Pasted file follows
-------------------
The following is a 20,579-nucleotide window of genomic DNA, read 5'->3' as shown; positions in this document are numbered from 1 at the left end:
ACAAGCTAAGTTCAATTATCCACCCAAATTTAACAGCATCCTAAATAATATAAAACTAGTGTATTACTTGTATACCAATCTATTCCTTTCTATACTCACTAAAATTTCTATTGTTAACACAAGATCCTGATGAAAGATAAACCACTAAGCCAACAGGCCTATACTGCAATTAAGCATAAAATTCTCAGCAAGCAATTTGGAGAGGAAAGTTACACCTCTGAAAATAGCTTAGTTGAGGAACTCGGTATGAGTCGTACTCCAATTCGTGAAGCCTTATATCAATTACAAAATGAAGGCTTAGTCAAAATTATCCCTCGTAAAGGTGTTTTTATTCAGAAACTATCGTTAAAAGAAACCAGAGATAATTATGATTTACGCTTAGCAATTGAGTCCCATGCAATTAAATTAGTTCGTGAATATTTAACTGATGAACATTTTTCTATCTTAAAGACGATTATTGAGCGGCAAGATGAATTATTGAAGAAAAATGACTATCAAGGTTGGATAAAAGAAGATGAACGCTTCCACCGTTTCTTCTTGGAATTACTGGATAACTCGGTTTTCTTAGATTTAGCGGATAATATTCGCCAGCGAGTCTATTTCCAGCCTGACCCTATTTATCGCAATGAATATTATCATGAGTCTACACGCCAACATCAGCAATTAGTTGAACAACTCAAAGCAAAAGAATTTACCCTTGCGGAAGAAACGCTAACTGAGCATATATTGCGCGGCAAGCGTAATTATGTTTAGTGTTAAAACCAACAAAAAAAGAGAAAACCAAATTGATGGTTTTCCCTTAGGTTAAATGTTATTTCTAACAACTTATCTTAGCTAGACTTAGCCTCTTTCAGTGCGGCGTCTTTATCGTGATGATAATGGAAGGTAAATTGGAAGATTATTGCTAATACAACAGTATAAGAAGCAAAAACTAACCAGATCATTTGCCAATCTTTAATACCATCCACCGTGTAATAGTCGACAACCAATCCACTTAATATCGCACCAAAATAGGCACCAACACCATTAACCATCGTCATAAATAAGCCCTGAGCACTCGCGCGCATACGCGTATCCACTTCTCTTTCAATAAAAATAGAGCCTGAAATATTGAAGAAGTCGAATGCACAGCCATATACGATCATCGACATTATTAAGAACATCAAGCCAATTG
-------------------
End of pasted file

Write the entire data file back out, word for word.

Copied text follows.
The following is a 20,579-nucleotide window of genomic DNA, read 5'->3' as shown; positions in this document are numbered from 1 at the left end:
ACAAGCTAAGTTCAATTATCCACCCAAATTTAACAGCATCCTAAATAATATAAAACTAGTGTATTACTTGTATACCAATCTATTCCTTTCTATACTCACTAAAATTTCTATTGTTAACACAAGATCCTGATGAAAGATAAACCACTAAGCCAACAGGCCTATACTGCAATTAAGCATAAAATTCTCAGCAAGCAATTTGGAGAGGAAAGTTACACCTCTGAAAATAGCTTAGTTGAGGAACTCGGTATGAGTCGTACTCCAATTCGTGAAGCCTTATATCAATTACAAAATGAAGGCTTAGTCAAAATTATCCCTCGTAAAGGTGTTTTTATTCAGAAACTATCGTTAAAAGAAACCAGAGATAATTATGATTTACGCTTAGCAATTGAGTCCCATGCAATTAAATTAGTTCGTGAATATTTAACTGATGAACATTTTTCTATCTTAAAGACGATTATTGAGCGGCAAGATGAATTATTGAAGAAAAATGACTATCAAGGTTGGATAAAAGAAGATGAACGCTTCCACCGTTTCTTCTTGGAATTACTGGATAACTCGGTTTTCTTAGATTTAGCGGATAATATTCGCCAGCGAGTCTATTTCCAGCCTGACCCTATTTATCGCAATGAATATTATCATGAGTCTACACGCCAACATCAGCAATTAGTTGAACAACTCAAAGCAAAAGAATTTACCCTTGCGGAAGAAACGCTAACTGAGCATATATTGCGCGGCAAGCGTAATTATGTTTAGTGTTAAAACCAACAAAAAAAGAGAAAACCAAATTGATGGTTTTCCCTTAGGTTAAATGTTATTTCTAACAACTTATCTTAGCTAGACTTAGCCTCTTTCAGTGCGGCGTCTTTATCGTGATGATAATGGAAGGTAAATTGGAAGATTATTGCTAATACAACAGTATAAGAAGCAAAAACTAACCAGATCATTTGCCAATCTTTAATACCATCCACCGTGTAATAGTCGACAACCAATCCACTTAATATCGCACCAAAATAGGCACCAACACCATTAACCATCGTCATAAATAAGCCCTGAGCACTCGCGCGCATACGCGTATCCACTTCTCTTTCAATAAAAATAGAGCCTGAAATATTGAAGAAGTCGAATGCACAGCCATATACGATCATCGACATTATTAAGAACATCAAGCCAATTG